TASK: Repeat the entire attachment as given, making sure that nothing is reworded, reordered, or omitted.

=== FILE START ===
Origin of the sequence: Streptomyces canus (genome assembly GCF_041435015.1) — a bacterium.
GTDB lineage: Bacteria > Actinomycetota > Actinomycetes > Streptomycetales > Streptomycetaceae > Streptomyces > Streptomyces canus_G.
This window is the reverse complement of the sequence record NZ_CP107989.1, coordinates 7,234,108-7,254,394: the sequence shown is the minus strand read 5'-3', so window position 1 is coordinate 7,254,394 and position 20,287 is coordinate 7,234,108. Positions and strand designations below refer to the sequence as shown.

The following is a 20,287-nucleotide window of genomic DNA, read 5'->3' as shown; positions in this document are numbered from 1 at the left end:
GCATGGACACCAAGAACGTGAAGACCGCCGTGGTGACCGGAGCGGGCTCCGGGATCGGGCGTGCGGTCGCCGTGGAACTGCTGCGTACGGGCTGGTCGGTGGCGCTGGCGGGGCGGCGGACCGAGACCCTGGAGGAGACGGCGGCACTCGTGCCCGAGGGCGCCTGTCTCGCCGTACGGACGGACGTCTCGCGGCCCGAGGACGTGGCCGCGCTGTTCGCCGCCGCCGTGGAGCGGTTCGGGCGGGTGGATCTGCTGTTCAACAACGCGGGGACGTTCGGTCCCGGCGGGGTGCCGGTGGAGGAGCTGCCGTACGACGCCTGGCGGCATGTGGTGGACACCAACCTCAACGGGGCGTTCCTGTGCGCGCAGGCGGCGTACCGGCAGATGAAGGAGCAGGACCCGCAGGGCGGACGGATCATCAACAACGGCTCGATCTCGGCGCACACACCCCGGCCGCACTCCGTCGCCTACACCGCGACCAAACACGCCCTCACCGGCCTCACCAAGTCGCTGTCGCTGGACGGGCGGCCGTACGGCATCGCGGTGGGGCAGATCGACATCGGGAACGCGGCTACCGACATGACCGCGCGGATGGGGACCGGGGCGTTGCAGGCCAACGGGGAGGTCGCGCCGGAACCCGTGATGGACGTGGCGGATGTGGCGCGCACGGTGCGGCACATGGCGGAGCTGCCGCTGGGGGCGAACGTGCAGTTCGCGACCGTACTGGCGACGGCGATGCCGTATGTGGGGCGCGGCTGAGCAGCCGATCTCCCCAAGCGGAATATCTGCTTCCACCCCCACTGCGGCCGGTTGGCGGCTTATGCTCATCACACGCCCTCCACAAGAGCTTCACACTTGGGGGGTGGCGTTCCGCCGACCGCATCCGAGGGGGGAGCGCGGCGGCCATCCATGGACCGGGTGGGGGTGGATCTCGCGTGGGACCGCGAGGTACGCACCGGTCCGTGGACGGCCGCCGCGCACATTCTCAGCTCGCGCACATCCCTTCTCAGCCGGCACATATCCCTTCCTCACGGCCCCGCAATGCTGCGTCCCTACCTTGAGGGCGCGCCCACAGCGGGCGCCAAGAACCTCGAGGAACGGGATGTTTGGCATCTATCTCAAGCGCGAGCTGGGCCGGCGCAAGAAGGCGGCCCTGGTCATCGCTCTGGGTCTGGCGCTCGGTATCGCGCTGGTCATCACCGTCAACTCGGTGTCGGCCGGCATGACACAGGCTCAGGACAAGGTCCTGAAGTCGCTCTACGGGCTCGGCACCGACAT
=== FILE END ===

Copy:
Origin of the sequence: Streptomyces canus (genome assembly GCF_041435015.1) — a bacterium.
GTDB lineage: Bacteria > Actinomycetota > Actinomycetes > Streptomycetales > Streptomycetaceae > Streptomyces > Streptomyces canus_G.
This window is the reverse complement of the sequence record NZ_CP107989.1, coordinates 7,234,108-7,254,394: the sequence shown is the minus strand read 5'-3', so window position 1 is coordinate 7,254,394 and position 20,287 is coordinate 7,234,108. Positions and strand designations below refer to the sequence as shown.

The following is a 20,287-nucleotide window of genomic DNA, read 5'->3' as shown; positions in this document are numbered from 1 at the left end:
GCATGGACACCAAGAACGTGAAGACCGCCGTGGTGACCGGAGCGGGCTCCGGGATCGGGCGTGCGGTCGCCGTGGAACTGCTGCGTACGGGCTGGTCGGTGGCGCTGGCGGGGCGGCGGACCGAGACCCTGGAGGAGACGGCGGCACTCGTGCCCGAGGGCGCCTGTCTCGCCGTACGGACGGACGTCTCGCGGCCCGAGGACGTGGCCGCGCTGTTCGCCGCCGCCGTGGAGCGGTTCGGGCGGGTGGATCTGCTGTTCAACAACGCGGGGACGTTCGGTCCCGGCGGGGTGCCGGTGGAGGAGCTGCCGTACGACGCCTGGCGGCATGTGGTGGACACCAACCTCAACGGGGCGTTCCTGTGCGCGCAGGCGGCGTACCGGCAGATGAAGGAGCAGGACCCGCAGGGCGGACGGATCATCAACAACGGCTCGATCTCGGCGCACACACCCCGGCCGCACTCCGTCGCCTACACCGCGACCAAACACGCCCTCACCGGCCTCACCAAGTCGCTGTCGCTGGACGGGCGGCCGTACGGCATCGCGGTGGGGCAGATCGACATCGGGAACGCGGCTACCGACATGACCGCGCGGATGGGGACCGGGGCGTTGCAGGCCAACGGGGAGGTCGCGCCGGAACCCGTGATGGACGTGGCGGATGTGGCGCGCACGGTGCGGCACATGGCGGAGCTGCCGCTGGGGGCGAACGTGCAGTTCGCGACCGTACTGGCGACGGCGATGCCGTATGTGGGGCGCGGCTGAGCAGCCGATCTCCCCAAGCGGAATATCTGCTTCCACCCCCACTGCGGCCGGTTGGCGGCTTATGCTCATCACACGCCCTCCACAAGAGCTTCACACTTGGGGGGTGGCGTTCCGCCGACCGCATCCGAGGGGGGAGCGCGGCGGCCATCCATGGACCGGGTGGGGGTGGATCTCGCGTGGGACCGCGAGGTACGCACCGGTCCGTGGACGGCCGCCGCGCACATTCTCAGCTCGCGCACATCCCTTCTCAGCCGGCACATATCCCTTCCTCACGGCCCCGCAATGCTGCGTCCCTACCTTGAGGGCGCGCCCACAGCGGGCGCCAAGAACCTCGAGGAACGGGATGTTTGGCATCTATCTCAAGCGCGAGCTGGGCCGGCGCAAGAAGGCGGCCCTGGTCATCGCTCTGGGTCTGGCGCTCGGTATCGCGCTGGTCATCACCGTCAACTCGGTGTCGGCCGGCATGACACAGGCTCAGGACAAGGTCCTGAAGTCGCTCTACGGGCTCGGCACCGACAT